My own local authority is one of the 32 unitary authorities in Scotland and shares borders with Dumfries and Galloway, East Ayrshire, East Renfrewshire, North Lanarkshire, the Scottish Borders and West Lothian. It’s big! Its 1,700+ square kilometres is predominantly rural but its population of 317,000 is mostly in its northern towns of Hamilton and East Kilbride and Glasgow suburbs that have little in common with the wider area. Residents in the village where I live can’t get public transport to Council Headquarters and return in the same day. That’s how bad our transport links are. The Council has a budget of nearly £1 billion, but how is that getting spent? Well, in 2017 we elected 64 councilors on a 46.7% turnout. That’s an average of one representative for nearly 5000 citizens but more than half didn’t even have their say. Fewer than half the electorate voted – but why? Are they disillusioned?
There are 20 council wards in my area, each represented on the council by 3 or 4 elected councilors using the single transferable vote system. In the rural parts – ie most of the authority – the councillors tend to divvy up the ward so that they don’t have to travel so far. Their main interaction with communities is on Facebook groups or at community council meetings, although some hold surgeries to address individual concerns and problems. The multi-ward system is broken: protecting our councillors from accountability. So how do people have a say?
Community councils are supposed to bridge the gap between local authorities and communities, to help to make pubic bodies aware of the opinions and needs of the communities they represent. There is however a broad spectrum of capacity across our community councils, as well as great variation in how often they meet and the issues on which they wish to be involved.
These Community Councils are voluntary organisations set up by statute by the Local Authority and run by unpaid local residents. They’re not considered to be part of local government but rather to “complement the role of the local authority”. They can put forward views but have little influence.
Our community councils are often maligned, but let’s not forget that these are citizens volunteering their time to improve their own communities. As a volunteer myself, I am quick to concur that there is a payback for volunteering – even if it’s just to feel needed – but we can’t complain about those who do, unless we are willing to match their commitment.
Community Councils should:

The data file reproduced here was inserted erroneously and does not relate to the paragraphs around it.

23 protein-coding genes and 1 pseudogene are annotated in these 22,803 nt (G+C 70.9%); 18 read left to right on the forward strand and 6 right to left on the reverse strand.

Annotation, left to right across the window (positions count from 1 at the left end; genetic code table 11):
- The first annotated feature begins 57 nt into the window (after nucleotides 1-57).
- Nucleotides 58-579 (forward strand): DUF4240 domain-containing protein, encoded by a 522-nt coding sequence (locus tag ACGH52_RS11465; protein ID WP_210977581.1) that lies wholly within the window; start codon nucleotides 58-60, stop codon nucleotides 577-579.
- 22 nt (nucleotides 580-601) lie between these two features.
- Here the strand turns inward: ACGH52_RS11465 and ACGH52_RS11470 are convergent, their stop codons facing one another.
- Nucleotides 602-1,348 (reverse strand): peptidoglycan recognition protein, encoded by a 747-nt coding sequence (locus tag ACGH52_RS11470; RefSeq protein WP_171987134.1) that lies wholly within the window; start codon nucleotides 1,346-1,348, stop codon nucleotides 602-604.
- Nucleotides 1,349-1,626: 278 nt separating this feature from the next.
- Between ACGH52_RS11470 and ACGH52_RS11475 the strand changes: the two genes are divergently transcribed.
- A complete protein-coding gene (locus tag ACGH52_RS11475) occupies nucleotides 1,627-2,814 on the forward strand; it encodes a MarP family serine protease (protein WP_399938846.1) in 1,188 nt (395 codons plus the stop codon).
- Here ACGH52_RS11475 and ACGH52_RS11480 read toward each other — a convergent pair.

- Be non-party political and non-sectarian.
- Represent a full cross-section of the community and encourage the involvement of people regardless of gender, race, age, disability, nationality or sexual orientation.
However, realistically in many communities and especially rural ones, there is little diversity, partly because being a community councillor requires time and the confidence to stand in local elections for no financial reward.
27% of adults in Scotland (more than 1.2 million people) volunteer regularly and young people are at the forefront of that – unlike the traditional view that it’s seniors who volunteer – so why aren’t young people on our community councils? Looking into this, it seems that community councils tend to meet on weekday evenings, when young people have other commitments or when those with young families have obligations or childcare problems. I haven’t yet identified a community council that meets at the same time as the local Toddlers’ Playgroup to enable young parents to participate. And yet the stalwarts of community councils are retired people who could attend at other times. If we want to continue with a community council model, we need to address inclusiveness and ensuring that they are representative. Or should we be brave and create a new model?
I’m hoping that all of you here today can contribute your own ideas about how we can build a fairer model for democratic representation… about how we can establish a better system for real grassroots representation that is inclusive and fair and allows our communities to engage and to be heard – and to make decisions for themselves.
We need to think about a grassroots led bottom-up system of devolved powers where communities have the opportunity to have as many or as few powers as they feel appropriate – and the right to change their mind and demand more at any time, as they grow in confidence.
So we’re here today to create that vision. I’ve given you some examples of the status quo, now it’s over to you.
Thanks to Andi Holmes and Anne Winther for their contributions from the SRA Local Democracy Group that informed this talk.